Monday, April 25, 2011

New L. Kenney Models And Update

Larry Kenney is one of several custom fiberglass fly rod builders that more or less stay busy enough on customer builds to be happy with the work flow but he's not one to let rod building to get in the way of his own fly fishing or hunting depending on the season or what he's feeling like doing that particular day.  He'll also be the first to tell you that he's taking each build one at a time and there might be a wait.  Fair enough.

I did want to pass along to the T.F.M. readership that Larry Kenney is offering three added models for 2011 in six and seven line weights as well as an update that he wrote on the other fly rods in his fiberglass series. 

The three new models for 2011 are the following:

Model 836 8’3” Three Piece #6 line 3.4 ounces
Model 866 8’6” Three Piece #6 line 3.6 ounces
Model 887 8’8” Three Piece #7 line 4.0 ounces

Long fiberglass rods and those for heavier line weights present something of a puzzle. As glass gets much past eight feet in length, it moves into an area where lighter graphite becomes a pretty sensible choice.  But I love the way glass feels and fishes, and being sensible doesn’t stop me from fishing older glass rods for lines as beefy as a 9’3” ten weight.  The good ones (Winstons, Fishers, Claudios, a few Fenwicks and Scotts) heavy though they are, cast a truly sweet line.  Moreover, glass seems to give me more “touch” than graphite when connected to a large fish.  I don’t envision building any ten weight, or even eight or nine weight glass models, but six and seven weights, at eight and a half feet or so, are another story.  That’s still glass country so far as I’m concerned, and after a year or so of testing new tapers and glass patterns, I have to say I’m extremely happy with the three rods listed above.  So have been the picky casters who’ve handled the prototypes.

At 3.4 to 4.0 ounces in weight, my new 836, 866, and 887 models weigh more than most graphite rods but are quite a bit lighter than comparable bamboo rods.  They’re supple yet substantial in feel, and all three possess that hard-to-describe feeling of controlled flex that’s a particular virtue of good glass.  Their progressive actions have responsive enough tips to handle short line presentations, and let you put more of the rod into play as you extend liner.  Eighty feet is no barrier to the competent caster.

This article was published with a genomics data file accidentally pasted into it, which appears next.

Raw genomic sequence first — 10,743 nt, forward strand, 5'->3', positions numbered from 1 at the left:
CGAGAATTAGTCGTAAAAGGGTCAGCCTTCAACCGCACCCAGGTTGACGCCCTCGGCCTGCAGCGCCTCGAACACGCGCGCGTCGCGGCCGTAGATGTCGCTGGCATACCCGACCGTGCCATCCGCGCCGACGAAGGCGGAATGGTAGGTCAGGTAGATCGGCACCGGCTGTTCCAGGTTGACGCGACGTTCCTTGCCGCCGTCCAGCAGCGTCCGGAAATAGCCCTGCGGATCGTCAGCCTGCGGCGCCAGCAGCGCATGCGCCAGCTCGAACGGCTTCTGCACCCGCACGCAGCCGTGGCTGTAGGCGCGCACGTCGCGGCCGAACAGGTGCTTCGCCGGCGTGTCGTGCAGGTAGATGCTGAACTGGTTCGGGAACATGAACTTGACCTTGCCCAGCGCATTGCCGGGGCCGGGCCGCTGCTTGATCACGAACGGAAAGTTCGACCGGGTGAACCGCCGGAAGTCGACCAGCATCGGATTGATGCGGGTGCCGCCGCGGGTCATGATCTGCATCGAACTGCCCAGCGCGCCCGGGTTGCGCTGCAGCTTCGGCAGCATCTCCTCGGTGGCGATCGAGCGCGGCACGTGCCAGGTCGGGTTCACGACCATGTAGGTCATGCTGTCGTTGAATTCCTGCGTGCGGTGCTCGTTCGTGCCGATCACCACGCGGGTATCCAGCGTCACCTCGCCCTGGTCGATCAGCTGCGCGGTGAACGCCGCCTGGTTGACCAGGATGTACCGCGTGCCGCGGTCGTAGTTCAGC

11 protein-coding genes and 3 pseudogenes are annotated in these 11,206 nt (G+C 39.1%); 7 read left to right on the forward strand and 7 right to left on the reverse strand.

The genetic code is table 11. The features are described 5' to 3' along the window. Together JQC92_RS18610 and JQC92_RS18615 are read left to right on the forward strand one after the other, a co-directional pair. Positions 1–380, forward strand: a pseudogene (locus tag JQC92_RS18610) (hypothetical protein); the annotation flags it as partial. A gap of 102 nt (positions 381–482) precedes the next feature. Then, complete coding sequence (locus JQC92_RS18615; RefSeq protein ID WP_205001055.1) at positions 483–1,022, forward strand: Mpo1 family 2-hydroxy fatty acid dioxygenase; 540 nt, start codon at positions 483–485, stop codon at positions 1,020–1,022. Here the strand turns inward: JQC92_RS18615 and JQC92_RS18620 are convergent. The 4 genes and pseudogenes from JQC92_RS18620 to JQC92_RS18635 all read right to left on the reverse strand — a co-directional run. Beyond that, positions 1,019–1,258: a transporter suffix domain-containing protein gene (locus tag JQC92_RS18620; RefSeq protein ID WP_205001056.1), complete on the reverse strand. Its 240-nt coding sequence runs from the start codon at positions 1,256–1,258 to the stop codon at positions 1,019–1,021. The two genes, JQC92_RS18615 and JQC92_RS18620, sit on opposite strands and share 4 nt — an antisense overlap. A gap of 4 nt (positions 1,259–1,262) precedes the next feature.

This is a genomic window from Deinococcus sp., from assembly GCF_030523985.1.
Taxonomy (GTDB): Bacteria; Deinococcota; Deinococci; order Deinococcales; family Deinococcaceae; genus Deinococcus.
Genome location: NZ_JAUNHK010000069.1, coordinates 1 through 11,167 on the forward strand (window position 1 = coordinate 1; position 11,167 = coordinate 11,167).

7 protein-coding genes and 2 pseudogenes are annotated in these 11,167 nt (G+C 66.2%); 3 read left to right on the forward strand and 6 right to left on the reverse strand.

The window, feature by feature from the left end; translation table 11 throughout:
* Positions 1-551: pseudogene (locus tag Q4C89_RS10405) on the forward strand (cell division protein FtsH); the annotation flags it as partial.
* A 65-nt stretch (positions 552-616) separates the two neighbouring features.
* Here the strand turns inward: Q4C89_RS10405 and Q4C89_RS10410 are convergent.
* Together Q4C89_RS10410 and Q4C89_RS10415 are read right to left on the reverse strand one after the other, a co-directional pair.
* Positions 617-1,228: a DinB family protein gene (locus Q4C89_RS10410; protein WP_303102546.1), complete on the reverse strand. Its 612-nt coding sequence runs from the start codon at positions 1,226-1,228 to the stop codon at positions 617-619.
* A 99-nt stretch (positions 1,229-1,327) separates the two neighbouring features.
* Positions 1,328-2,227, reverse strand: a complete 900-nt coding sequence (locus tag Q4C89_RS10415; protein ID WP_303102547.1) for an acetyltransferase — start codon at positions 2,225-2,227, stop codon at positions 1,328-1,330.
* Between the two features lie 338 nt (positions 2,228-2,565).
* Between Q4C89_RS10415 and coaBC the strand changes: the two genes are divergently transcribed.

The 836 and 866 are both fine choices for large dries, nymphs and streamers.  The 836 is somewhat faster than the more deliberate, very slightly more supple 866.  Choosing between them is just splitting hairs. They’re both sweet, and I’m listing both because I couldn’t decide which one NOT to offer were I to build just one six weight.

Model 887 is a stable, smooth, powerful rod for seven weight lines or #8 shooting heads.  It’s got the beef to bull bass out of structure, will handle long casts with large flies, isn’t too light or too short for many steelhead streams, and flat asks to be tested on fish that pull back.  I love this rod and plan to fish it in a few places that are probably completely inappropriate.

As with my lighter line models, models 836, 866, and 887 have unsanded latte colored blanks, Carbaloy stripping guides, black nickel snakes and top, and chestnut wraps with modest tan spirals at grip, ferrules and tip . Grips are my rather flat Wells and the reel seat is an uplocking model with walnut spacer.  They can be built with either a one-half inch cork butt extension or with a flush fitting Delrin butt plug.

Wood Uplock Reel Seats
In response to a number of requests, I’m now offering a walnut uplock reel seat option on models 794 and 835.  The spacers on these seats are nicely figured black walnut with a satin finish.

Prices for Rods Delivered in 2011
Model 733 7’3” #3 Line. Three Piece.  2.0 ounces. 
Built only with cork slide band reel seat - $550

Model 794 7’9” #4 Line Three Piece. 2.4 to 2.8 ounces. 
Cork slide band reel seat - $560
Walnut spacer uplock reel seat - $570
Cork spacer uplock reel seat - $580

Model 813 8’1” #3 Line Three Piece.  2. 6 ounces. 
Built only with cork slide band reel seat - $580

Model 835 8’3” DT4/WF5 Three Piece.  3.0 to 3.4 ounces. 
Cork slide band reel seat - $590
Walnut spacer uplock reel seat - $600
Cork spacer uplock reel seat - $610

Model 836 8’3” #6 Line Three Piece.  3.4 ounces.
Walnut spacer uplock reel seat - $620

Model 866 8’6” #6 Line Three Piece.  3.6 ounces. 
Walnut spacer uplock reel seat - $620

Model 887 8’8” #7 Line Three Piece.  4.0 ounces. 
Walnut spacer uplock reel seat - $620

• Prices quoted are for rods delivered in 2011. Modest increases are possible if my own costs increase.

• All rods come with partitioned cloth liner and aluminum rod case.

• Add $20 for shipping in the Continental USA via USPS Priority Mail, insured, with delivery confirmation. Shipments to Alaska and Hawaii may be higher. Shipments outside the USA will be by USPS Priority International, with rates quoted on request.

Note: Back order times are currently about six months from date of order, which irritates me as much as it does you. I could build more rods, or build them faster, but that would leave me too little time to fish.  Not going to happen.


Shane A Gray said...

I love the look! The wood inserts are killer.

Cameron Mortenson said...

Shane...I like cork but Kenney's wood looks excellent on those builds.